Thanks
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Old 06-01-2013, 07:33 PM   #17
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Would this work if all I want to use it for online banking, and brokerage house monitoring. No surfing, maximium identity protection.

I am not so savyy as most here, my electrical engineering was focused on the high voltage & power. Not so much on the 5 Vdc etc....

Thanks
That is the sole purpose I spent $200 to buy one a few months ago. Although I would consider using it for some Internet browsing, I never have, as I prefer my IPad.
I get on it a couple times a week to review my finances, or if I need to purchase something online. I am leaving the security to Google.
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Old 06-03-2013, 10:12 AM   #18
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It has a few limitations. You can't use Skype and it sucks at spreadsheets to name a couple.
Quote:
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(emphasis mine) This little bit of information just killed any desire I might ever have for a Chromebook. I leave my laptop plugged in, and I guess I will just patiently wait for it to boot when that is necessary.
Depends what kind of spreadsheet work you are doing. For basic data layout, =sum(), =if() type stuff I find the cloud based google spreadsheets to be more than fine. You can try them out with a gmail account on any computer, and in fact access them anywhere since they are cloud. Very handy for folks who are still w*rking and want to access the spreadsheet in multiple places.

They also have the awesome =googlefinance() function for 20 minute delayed quotes and more which I have found to be FANTASTIC for my little portfolio tracker (not that I trade, but seeing daily updates of my mutual fund accounts let's me get all finance geeked out).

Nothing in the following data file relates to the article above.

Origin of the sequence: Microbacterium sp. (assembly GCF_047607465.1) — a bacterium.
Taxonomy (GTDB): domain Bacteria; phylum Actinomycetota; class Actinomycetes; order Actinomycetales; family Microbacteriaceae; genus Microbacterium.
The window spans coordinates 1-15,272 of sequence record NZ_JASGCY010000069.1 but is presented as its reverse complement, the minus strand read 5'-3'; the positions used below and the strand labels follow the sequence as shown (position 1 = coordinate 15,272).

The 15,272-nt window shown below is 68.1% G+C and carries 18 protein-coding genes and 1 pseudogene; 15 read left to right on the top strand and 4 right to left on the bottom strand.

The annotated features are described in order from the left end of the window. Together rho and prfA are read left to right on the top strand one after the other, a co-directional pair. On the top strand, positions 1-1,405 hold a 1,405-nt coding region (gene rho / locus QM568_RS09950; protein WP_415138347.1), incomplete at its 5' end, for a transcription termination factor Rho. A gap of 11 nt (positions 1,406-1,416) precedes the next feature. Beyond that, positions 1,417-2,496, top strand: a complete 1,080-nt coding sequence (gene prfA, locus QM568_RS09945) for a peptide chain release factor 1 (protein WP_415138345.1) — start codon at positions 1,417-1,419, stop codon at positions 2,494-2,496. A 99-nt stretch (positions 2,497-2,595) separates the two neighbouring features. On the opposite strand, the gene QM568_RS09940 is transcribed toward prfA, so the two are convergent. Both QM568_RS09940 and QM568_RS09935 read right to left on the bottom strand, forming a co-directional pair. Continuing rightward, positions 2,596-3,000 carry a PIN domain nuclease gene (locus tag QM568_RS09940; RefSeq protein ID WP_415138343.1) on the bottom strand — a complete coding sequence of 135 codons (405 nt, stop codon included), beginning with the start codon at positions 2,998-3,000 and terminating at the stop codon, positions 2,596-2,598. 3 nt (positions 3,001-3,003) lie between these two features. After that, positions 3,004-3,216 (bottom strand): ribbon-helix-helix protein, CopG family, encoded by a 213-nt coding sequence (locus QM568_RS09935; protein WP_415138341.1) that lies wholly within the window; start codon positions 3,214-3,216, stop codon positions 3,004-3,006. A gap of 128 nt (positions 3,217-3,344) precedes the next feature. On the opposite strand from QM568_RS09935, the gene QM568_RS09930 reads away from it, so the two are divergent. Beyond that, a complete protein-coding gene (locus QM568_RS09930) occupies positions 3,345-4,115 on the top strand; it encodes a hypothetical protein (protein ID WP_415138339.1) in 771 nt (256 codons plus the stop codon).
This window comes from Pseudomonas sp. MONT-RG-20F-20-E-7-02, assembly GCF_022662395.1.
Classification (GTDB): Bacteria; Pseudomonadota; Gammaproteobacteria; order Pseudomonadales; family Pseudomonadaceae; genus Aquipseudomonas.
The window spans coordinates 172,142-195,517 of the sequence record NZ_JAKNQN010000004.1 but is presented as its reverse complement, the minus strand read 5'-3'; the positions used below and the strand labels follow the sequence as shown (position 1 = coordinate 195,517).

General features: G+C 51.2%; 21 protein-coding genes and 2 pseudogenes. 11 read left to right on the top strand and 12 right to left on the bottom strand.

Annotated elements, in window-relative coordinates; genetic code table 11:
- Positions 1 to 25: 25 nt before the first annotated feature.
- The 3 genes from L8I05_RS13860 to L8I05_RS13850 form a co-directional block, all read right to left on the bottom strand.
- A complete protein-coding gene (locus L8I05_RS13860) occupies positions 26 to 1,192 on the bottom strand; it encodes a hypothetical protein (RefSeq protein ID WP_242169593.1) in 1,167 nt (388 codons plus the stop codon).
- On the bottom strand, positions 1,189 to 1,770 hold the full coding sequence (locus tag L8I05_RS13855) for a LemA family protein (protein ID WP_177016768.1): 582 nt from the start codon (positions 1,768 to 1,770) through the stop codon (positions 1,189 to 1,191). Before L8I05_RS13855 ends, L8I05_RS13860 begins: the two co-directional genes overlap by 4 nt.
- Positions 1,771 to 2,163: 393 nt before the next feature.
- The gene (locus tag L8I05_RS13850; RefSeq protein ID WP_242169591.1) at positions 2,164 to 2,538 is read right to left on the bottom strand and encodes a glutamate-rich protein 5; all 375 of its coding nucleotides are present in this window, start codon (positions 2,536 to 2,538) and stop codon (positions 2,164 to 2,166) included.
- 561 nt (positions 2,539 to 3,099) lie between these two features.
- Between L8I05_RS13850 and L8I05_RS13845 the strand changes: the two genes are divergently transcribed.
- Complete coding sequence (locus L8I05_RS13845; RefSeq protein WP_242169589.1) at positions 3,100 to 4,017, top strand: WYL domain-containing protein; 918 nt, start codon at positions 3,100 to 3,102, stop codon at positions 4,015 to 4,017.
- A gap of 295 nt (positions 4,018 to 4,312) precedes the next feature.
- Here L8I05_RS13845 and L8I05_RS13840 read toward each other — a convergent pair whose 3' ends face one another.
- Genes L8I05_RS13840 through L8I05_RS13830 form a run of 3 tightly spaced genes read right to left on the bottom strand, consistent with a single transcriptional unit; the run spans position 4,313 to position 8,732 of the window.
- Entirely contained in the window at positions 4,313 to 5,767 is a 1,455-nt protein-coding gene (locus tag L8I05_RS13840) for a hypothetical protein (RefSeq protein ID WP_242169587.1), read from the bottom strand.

More here: GoogleFinance - Google Drive Help
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Old 06-03-2013, 10:32 AM   #19
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Depends what kind of spreadsheet work you are doing. For basic data layout, =sum(), =if() type stuff I find the cloud based google spreadsheets to be more than fine.
Oh, Brave New World. Sounds great but not for me since I prefer to store my financial spreadsheets locally only. Seems like we are moving more and more towards cloud storage of everything. If local storage of my spreadsheets becomes impossible in a few years, at that time I will go to paper spreadsheets.
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Old 06-03-2013, 02:59 PM   #20
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Depends what kind of spreadsheet work you are doing. For basic data layout, =sum(), =if() type stuff I find the cloud based google spreadsheets to be more than fine. ]
I went 100% Google spreadsheets (and docs too) six months ago. Very similar to Excel with some minor differences; the learning curve isn't that steep.

Having lost a lot of spreadsheets after a crash (hadn't backed up for 2 weeks) I'm willing to trade a half-second lag time bringing the document up in exchange for 100% backup in the cloud.

Yes, it is (ever so slightly) slower in response time but I like being able to access it from anywhere (smart phone) and the aforementioned back up is worth it.

If I were a professional accountant, I might not like it but for my needs...sweet!